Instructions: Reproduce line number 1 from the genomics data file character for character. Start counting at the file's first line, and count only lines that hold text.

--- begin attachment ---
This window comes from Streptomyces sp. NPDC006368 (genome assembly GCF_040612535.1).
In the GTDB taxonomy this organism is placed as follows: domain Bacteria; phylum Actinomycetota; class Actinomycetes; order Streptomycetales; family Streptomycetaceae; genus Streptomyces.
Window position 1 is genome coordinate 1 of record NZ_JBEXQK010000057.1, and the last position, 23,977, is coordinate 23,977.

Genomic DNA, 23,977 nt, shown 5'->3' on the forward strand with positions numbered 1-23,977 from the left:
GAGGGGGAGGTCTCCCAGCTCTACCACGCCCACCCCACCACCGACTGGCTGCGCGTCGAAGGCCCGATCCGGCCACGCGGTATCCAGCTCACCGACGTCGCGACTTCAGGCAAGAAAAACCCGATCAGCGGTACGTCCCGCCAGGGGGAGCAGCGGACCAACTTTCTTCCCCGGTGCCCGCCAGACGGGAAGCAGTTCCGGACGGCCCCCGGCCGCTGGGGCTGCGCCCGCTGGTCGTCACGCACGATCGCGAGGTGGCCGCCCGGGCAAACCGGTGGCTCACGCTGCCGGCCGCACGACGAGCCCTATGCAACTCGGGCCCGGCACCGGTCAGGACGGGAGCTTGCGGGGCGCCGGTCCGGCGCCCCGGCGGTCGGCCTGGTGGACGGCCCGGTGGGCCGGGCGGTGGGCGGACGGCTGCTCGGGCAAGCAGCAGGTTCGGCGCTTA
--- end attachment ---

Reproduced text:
This window comes from Streptomyces sp. NPDC006368 (genome assembly GCF_040612535.1).